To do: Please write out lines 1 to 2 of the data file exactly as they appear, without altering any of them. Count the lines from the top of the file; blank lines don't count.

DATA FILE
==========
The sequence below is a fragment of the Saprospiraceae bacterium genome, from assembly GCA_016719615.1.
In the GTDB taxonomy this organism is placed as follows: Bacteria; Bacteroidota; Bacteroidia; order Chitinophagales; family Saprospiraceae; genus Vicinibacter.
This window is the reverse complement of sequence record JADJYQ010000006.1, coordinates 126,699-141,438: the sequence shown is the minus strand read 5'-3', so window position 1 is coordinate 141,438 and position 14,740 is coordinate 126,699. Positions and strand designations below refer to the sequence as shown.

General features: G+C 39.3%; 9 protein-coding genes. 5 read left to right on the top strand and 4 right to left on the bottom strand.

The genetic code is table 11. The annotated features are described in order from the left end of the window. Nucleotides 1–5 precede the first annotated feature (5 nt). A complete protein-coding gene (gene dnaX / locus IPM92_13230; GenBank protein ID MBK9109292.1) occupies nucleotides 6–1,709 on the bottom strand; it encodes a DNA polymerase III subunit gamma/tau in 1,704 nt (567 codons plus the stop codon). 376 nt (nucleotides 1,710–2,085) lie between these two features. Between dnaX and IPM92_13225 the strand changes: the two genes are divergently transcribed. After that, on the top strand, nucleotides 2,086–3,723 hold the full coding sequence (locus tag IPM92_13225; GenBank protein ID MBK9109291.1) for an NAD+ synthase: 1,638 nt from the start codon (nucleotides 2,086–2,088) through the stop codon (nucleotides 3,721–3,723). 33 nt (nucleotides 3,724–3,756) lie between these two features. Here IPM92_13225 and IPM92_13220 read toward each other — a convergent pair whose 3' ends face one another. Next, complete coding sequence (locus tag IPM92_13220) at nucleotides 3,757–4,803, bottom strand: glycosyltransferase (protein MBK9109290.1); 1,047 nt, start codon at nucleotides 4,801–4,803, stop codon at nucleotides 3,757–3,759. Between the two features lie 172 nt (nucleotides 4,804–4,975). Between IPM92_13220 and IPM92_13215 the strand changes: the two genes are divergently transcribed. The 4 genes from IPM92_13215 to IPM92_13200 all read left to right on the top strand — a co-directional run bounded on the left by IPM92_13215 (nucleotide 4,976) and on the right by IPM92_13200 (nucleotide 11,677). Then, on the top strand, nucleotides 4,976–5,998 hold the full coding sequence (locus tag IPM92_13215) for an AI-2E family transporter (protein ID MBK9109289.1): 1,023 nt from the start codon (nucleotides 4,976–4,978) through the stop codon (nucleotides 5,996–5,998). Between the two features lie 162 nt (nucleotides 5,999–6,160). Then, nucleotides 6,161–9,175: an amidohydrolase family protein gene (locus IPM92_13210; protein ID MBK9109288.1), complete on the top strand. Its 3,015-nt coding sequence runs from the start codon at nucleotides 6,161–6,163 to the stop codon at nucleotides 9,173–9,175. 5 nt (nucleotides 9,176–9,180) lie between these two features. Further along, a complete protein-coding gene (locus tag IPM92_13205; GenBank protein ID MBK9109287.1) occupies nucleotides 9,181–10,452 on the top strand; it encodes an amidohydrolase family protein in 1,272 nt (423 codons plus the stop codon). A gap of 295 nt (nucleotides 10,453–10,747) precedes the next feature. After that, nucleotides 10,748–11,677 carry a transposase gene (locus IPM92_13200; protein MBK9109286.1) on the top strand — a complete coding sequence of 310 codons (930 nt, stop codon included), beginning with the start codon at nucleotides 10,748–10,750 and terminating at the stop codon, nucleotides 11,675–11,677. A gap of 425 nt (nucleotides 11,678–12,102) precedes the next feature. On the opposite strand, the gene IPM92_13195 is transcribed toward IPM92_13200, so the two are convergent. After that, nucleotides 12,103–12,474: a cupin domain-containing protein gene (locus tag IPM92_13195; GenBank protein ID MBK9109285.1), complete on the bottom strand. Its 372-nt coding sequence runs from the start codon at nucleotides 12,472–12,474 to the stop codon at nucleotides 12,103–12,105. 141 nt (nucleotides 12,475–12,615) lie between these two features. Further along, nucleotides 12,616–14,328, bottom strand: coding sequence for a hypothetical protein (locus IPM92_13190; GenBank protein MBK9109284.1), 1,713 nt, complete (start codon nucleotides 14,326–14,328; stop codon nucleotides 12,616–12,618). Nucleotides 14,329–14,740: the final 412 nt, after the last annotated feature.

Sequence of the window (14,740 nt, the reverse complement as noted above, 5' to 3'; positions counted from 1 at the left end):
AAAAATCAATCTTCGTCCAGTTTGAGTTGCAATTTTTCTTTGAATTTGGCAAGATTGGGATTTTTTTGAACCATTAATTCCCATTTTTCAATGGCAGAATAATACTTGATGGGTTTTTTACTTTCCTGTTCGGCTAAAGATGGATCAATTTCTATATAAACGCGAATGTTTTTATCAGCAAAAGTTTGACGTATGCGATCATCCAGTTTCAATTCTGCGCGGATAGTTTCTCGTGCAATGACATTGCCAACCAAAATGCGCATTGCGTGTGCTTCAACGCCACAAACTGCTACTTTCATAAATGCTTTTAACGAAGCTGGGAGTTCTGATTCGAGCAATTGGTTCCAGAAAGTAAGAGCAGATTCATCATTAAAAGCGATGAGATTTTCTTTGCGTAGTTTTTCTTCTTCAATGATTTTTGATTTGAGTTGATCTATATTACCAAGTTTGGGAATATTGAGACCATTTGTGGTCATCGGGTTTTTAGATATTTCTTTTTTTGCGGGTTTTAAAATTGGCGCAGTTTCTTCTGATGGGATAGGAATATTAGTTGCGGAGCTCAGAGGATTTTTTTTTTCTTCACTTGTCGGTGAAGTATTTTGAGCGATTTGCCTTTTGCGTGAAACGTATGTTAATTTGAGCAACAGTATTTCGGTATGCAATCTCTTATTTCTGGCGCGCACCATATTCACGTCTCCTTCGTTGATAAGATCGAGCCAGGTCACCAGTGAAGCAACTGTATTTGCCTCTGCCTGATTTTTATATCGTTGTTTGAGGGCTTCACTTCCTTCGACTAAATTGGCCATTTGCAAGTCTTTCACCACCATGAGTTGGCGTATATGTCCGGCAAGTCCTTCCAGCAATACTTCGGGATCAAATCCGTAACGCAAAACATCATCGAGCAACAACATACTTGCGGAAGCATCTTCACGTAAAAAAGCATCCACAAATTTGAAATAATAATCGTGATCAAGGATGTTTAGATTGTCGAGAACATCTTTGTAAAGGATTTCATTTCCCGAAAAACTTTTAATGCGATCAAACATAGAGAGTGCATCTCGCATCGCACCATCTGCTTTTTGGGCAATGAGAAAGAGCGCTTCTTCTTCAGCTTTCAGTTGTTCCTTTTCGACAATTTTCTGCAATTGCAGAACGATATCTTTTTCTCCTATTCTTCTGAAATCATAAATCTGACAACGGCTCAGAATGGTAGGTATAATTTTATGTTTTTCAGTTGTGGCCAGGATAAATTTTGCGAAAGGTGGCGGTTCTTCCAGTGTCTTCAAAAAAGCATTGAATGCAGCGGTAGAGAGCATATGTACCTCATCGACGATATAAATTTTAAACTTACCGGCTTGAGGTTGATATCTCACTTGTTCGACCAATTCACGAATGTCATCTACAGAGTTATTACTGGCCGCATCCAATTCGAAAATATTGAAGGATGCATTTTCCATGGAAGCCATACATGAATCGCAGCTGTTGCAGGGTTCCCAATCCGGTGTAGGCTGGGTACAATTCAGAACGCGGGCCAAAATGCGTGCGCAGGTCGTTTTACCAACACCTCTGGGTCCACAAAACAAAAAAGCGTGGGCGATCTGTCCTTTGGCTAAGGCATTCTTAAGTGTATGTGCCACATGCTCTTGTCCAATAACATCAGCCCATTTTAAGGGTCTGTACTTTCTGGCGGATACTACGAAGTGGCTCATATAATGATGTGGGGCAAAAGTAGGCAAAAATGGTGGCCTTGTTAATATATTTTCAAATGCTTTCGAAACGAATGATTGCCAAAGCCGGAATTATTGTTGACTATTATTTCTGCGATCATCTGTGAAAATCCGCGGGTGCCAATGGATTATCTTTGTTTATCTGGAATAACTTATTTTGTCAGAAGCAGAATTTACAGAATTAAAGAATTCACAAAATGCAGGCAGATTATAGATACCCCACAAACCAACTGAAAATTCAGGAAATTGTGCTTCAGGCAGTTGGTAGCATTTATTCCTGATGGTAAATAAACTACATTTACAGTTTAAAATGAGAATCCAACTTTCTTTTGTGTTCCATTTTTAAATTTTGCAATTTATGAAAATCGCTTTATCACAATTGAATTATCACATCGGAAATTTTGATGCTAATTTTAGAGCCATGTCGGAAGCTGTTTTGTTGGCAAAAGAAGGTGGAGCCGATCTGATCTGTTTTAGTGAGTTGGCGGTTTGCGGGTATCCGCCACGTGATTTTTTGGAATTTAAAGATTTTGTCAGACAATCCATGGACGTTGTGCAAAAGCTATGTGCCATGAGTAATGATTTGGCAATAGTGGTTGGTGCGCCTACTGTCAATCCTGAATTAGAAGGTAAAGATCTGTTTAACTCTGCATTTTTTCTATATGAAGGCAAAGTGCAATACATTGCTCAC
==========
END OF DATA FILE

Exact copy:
The sequence below is a fragment of the Saprospiraceae bacterium genome, from assembly GCA_016719615.1.
In the GTDB taxonomy this organism is placed as follows: Bacteria; Bacteroidota; Bacteroidia; order Chitinophagales; family Saprospiraceae; genus Vicinibacter.